We began our studies on liver injury based on a mouse model where animals were allowed to drink PN without lipids. These animals developed fatty livers and elevated liver enzymes. There are at least 2 risk factors for liver injury: a high glucose diet and essential fatty acid deficiency. This, however, would not explain why children develop elevated enzymes in the absence of EFA. We postulated that the route of Intralipid administration may contribute to the problem. We then administered the standard Intralipid emulsion orally, intravenously, and subcutaneously. We found that the group receiving the Intralipid intravenously had severe fatty infiltrates, while the mice receiving the lipid enterally had normal livers.
Based on these findings, we concluded that the PN fat may be a major contributor to PN liver injury. We then repeated the experiments described above, comparing Intralipid to Omegaven head to head. The differences in liver histology were dramatic. Both groups received the lipid solutions intravenously. The Intralipid group had fatty livers while the Omegaven group was normal.
It is quite a leap to go from mouse studies to humans. In most cases, it takes up to 10 years before a laboratory discovery is put into clinical practice. In our case, this leap occurred within months of our initial discovery when one of our 5-month-old patients developed severe PN liver injury that included bridging fibrosis. He was listed for a liver transplant. We were asked by our colleague to try our intravenous fish oil protocol on this patient since it worked so well on the mice. Originally, the goal was to help the child survive until organs for transplant became available. After discussing the nonstandard approach with the parents, treatment was started at 0.2 g/kg/day and increased over a 2 week period to a goal dose of 1 g/kg/day. Within 2 months of starting Omegaven the child’s liver function improved and his jaundice resolved. He was removed from the transplant list shortly thereafter. He is still TPN dependent and on Omegaven two years later, but his bilirubin remains low and is he free from jaundice. (See photo above.)
As Omegaven or any similar product is not available in the United States, compassionate approval from our institutional review board (IRB) and from the FDA is required for each patient. We have treated 22 patients with PN liver injury with very good results. Our criteria for treatment include a direct bilirubin of greater than 2 and no other cause for the liver injury. The patient can have any other medical or surgical problem. The exclusion criteria include active bleeding or allergies to fish or eggs.
Theoretical risks of Omegaven alone include bleeding and EFA deficiency. Based on our previous experience of using Omegaven to treat EFA deficiency in a patient with soy allergy, we knew that if Omegaven is dosed at 1 g/kg/day (5 times the manufacturer’s recommended dose) there is sufficient arachidonic acid and linoleic acid that it can be safely used as monotherapy. Other lipid emulsions do not contain arachidonic acid, thus they require considerably more linoleic acid so that the body can produce it. There have been no complications due to hemostatic changes; to date, there have not been any active cases of bleeding in our patients. Furthermore, most of our patients undergo extensive surgical procedures after starting Omegaven without developing this complication. The EFA profiles are followed weekly and no patients have developed EFA deficiency. In fact, we have used Omegaven to treat EFA deficiency in patients who are unable to receive conventional lipid products such as those with a soy allergy or hypertriglyceridemia.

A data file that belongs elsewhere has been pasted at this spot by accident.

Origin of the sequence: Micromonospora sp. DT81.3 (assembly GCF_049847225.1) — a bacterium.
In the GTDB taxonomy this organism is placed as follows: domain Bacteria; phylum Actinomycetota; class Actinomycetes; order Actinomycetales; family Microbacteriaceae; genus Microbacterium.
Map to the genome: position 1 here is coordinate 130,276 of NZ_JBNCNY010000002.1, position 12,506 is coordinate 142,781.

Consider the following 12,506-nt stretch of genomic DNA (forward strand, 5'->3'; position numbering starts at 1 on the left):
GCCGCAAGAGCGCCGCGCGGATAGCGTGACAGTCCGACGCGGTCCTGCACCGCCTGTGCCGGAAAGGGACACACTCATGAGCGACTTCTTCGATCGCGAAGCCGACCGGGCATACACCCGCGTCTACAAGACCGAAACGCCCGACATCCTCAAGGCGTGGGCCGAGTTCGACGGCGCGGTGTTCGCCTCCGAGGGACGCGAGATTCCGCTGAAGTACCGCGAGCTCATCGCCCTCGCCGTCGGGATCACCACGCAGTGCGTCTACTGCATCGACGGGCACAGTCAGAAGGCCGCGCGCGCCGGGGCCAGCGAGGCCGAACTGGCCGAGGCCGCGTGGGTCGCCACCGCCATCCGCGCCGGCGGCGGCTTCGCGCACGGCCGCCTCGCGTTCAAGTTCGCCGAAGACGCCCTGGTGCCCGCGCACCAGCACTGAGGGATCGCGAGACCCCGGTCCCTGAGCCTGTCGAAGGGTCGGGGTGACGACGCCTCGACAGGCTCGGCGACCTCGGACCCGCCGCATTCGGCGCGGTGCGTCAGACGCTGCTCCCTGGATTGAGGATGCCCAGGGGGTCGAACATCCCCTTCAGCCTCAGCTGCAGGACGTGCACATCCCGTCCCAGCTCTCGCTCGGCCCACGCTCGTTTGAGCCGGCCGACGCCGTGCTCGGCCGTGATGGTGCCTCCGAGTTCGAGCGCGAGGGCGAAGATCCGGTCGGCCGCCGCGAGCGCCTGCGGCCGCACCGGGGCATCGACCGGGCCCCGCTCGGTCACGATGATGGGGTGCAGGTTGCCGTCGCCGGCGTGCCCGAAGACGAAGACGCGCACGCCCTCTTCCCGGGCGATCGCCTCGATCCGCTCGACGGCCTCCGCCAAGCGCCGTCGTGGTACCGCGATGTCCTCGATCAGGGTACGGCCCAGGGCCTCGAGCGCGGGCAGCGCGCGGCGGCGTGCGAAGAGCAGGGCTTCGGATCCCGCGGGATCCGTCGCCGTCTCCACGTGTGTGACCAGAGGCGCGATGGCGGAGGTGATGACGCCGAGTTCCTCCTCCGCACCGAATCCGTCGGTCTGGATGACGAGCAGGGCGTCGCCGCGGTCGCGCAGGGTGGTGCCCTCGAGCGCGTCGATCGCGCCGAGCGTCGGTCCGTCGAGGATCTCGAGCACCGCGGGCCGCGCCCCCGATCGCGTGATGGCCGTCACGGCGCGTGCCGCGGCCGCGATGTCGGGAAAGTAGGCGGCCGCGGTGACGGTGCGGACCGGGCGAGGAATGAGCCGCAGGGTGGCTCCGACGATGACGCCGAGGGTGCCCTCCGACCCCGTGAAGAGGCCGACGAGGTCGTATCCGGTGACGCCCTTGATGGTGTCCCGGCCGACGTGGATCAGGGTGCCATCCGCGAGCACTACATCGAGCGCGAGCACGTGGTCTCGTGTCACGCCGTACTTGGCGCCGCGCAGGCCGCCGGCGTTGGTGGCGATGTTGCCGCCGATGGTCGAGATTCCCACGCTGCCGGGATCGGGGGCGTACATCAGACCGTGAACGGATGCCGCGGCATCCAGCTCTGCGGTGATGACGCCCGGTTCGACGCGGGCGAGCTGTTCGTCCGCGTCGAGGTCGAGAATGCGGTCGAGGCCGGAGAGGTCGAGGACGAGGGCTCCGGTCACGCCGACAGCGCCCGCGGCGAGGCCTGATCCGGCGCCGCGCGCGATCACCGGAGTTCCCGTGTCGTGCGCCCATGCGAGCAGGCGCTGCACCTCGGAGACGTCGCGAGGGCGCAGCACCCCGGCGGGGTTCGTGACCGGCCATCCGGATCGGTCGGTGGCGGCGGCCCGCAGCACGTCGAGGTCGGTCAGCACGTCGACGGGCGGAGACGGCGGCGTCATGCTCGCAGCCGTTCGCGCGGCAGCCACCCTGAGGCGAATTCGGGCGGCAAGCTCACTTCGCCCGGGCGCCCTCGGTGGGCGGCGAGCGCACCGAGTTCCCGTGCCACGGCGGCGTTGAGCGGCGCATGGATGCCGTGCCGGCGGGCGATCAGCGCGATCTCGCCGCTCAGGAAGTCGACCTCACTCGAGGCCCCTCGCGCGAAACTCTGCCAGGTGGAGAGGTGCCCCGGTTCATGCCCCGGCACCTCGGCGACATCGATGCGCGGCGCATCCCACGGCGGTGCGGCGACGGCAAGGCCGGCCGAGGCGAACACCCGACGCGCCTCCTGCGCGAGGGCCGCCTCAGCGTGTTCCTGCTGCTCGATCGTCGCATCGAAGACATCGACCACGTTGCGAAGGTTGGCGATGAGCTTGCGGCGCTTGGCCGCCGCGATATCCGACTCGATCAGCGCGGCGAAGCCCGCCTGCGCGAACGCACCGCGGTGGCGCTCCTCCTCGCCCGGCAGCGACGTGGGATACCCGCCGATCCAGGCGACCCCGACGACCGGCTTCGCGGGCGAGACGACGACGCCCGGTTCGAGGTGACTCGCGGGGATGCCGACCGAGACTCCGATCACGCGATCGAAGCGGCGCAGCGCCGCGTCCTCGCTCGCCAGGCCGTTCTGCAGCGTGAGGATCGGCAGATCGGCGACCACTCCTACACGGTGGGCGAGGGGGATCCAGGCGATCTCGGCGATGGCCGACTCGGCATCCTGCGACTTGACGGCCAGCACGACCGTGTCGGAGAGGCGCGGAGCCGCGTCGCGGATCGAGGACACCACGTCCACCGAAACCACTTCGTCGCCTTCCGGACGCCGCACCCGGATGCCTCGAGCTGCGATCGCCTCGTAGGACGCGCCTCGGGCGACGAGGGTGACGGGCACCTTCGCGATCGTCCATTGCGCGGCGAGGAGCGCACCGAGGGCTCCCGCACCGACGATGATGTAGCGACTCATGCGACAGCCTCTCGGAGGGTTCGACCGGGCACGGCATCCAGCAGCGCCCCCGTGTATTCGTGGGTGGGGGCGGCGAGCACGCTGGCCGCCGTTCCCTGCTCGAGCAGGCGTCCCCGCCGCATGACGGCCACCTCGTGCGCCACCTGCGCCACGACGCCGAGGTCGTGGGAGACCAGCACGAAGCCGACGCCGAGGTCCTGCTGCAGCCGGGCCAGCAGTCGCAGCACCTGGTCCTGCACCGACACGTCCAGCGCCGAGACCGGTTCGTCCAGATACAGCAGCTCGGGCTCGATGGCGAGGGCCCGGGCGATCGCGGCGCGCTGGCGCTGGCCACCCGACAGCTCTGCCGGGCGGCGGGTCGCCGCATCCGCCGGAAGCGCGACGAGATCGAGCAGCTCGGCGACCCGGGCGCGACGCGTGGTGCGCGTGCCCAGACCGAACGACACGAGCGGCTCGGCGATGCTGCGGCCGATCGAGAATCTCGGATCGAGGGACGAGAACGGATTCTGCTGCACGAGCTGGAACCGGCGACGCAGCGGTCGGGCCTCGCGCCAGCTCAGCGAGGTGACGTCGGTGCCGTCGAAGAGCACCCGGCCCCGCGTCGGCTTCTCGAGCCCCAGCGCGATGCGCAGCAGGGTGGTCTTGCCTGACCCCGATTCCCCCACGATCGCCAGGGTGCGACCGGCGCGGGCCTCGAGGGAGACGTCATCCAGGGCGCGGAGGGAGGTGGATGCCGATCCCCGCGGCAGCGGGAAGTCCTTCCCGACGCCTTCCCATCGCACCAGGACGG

From our experience, we now use Omegaven at a goal dose of 1 g/kg/day. This is five times higher than the manufacturer’s (Fresenius Kabi) suggested dose of 0.2 g/kg/day and we do not mix it with any other lipid emulsion. Laboratory monitoring includes EFA profiles, hepatic enzymes, lipid panels, C-reactive protein, electrolyte, mineral, albumin/prealbumin prior to the initiation of therapy, and weekly until the bilirubin level normalizes. We also check complete blood counts, coagulation parameters, lipid panels and vitamin status. We then test every 2 weeks, and eventually, monthly. Patients may go home on this treatment and be followed as outpatients.
There have been no complications directly related to this new treatment. Our central line infection rate is lower once on the Omegaven, but may be due to improvement in liver function and close attention to indirect markers of sepsis such as C-reactive protein and platelet counts.
Since this continues to be an investigational therapy, costs of therapy must be born by the sponsoring institution and cannot be passed along to the patient or their insurer. At Children’s Hospital, Boston, the surgeons have funded the costs for their patients. At other centers, unrestricted grants have been obtained through donations.
Despite these dramatic findings, the research does not end here. Our next step is to determine if using intravenous fish oil at the start of PN nutrition may prevent the development of this often fatal complication. The March of Dimes recently awarded us a grant to investigate this, comparing the use of Omegaven to the currently available commercial products. This 3-year randomized controlled clinical trial will be starting within the next several months and will be conducted at Children’s Hospital, Boston.